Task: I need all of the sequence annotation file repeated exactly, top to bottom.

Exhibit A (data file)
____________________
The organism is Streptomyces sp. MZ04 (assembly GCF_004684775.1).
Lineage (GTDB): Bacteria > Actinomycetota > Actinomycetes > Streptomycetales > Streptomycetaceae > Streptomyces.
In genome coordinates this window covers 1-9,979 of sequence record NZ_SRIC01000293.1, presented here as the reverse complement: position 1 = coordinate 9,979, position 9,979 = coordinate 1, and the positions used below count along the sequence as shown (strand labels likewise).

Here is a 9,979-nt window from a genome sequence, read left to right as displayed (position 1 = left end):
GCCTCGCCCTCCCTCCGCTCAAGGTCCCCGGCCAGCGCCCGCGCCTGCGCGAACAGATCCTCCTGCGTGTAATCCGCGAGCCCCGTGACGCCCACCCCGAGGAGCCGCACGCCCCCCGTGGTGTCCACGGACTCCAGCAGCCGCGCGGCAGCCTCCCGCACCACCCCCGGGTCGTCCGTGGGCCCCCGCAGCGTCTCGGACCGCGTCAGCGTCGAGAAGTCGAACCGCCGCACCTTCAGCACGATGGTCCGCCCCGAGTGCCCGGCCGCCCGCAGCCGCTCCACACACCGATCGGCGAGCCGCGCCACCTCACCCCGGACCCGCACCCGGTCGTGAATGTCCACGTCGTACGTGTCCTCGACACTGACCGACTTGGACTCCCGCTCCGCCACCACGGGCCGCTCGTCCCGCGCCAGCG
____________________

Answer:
The organism is Streptomyces sp. MZ04 (assembly GCF_004684775.1).
Lineage (GTDB): Bacteria > Actinomycetota > Actinomycetes > Streptomycetales > Streptomycetaceae > Streptomyces.
In genome coordinates this window covers 1-9,979 of sequence record NZ_SRIC01000293.1, presented here as the reverse complement: position 1 = coordinate 9,979, position 9,979 = coordinate 1, and the positions used below count along the sequence as shown (strand labels likewise).

Here is a 9,979-nt window from a genome sequence, read left to right as displayed (position 1 = left end):
GCCTCGCCCTCCCTCCGCTCAAGGTCCCCGGCCAGCGCCCGCGCCTGCGCGAACAGATCCTCCTGCGTGTAATCCGCGAGCCCCGTGACGCCCACCCCGAGGAGCCGCACGCCCCCCGTGGTGTCCACGGACTCCAGCAGCCGCGCGGCAGCCTCCCGCACCACCCCCGGGTCGTCCGTGGGCCCCCGCAGCGTCTCGGACCGCGTCAGCGTCGAGAAGTCGAACCGCCGCACCTTCAGCACGATGGTCCGCCCCGAGTGCCCGGCCGCCCGCAGCCGCTCCACACACCGATCGGCGAGCCGCGCCACCTCACCCCGGACCCGCACCCGGTCGTGAATGTCCACGTCGTACGTGTCCTCGACACTGACCGACTTGGACTCCCGCTCCGCCACCACGGGCCGCTCGTCCCGCGCCAGCG